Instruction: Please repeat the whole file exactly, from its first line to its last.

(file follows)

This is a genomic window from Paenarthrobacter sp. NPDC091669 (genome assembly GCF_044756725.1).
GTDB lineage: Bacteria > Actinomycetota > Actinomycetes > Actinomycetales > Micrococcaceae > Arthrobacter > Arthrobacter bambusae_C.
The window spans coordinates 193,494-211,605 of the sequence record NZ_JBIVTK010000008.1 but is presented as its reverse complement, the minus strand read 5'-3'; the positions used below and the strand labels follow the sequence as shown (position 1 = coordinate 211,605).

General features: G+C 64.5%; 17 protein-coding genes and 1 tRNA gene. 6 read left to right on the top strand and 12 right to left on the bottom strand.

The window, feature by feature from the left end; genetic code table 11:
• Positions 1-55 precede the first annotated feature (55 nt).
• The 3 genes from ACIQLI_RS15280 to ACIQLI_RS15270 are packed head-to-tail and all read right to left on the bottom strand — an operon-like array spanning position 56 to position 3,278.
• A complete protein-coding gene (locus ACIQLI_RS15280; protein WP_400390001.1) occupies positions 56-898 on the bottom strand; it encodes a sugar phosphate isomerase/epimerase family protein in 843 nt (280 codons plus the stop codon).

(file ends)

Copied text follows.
This is a genomic window from Paenarthrobacter sp. NPDC091669 (genome assembly GCF_044756725.1).
GTDB lineage: Bacteria > Actinomycetota > Actinomycetes > Actinomycetales > Micrococcaceae > Arthrobacter > Arthrobacter bambusae_C.
The window spans coordinates 193,494-211,605 of the sequence record NZ_JBIVTK010000008.1 but is presented as its reverse complement, the minus strand read 5'-3'; the positions used below and the strand labels follow the sequence as shown (position 1 = coordinate 211,605).

General features: G+C 64.5%; 17 protein-coding genes and 1 tRNA gene. 6 read left to right on the top strand and 12 right to left on the bottom strand.

The window, feature by feature from the left end; genetic code table 11:
• Positions 1-55 precede the first annotated feature (55 nt).
• The 3 genes from ACIQLI_RS15280 to ACIQLI_RS15270 are packed head-to-tail and all read right to left on the bottom strand — an operon-like array spanning position 56 to position 3,278.
• A complete protein-coding gene (locus ACIQLI_RS15280; protein WP_400390001.1) occupies positions 56-898 on the bottom strand; it encodes a sugar phosphate isomerase/epimerase family protein in 843 nt (280 codons plus the stop codon).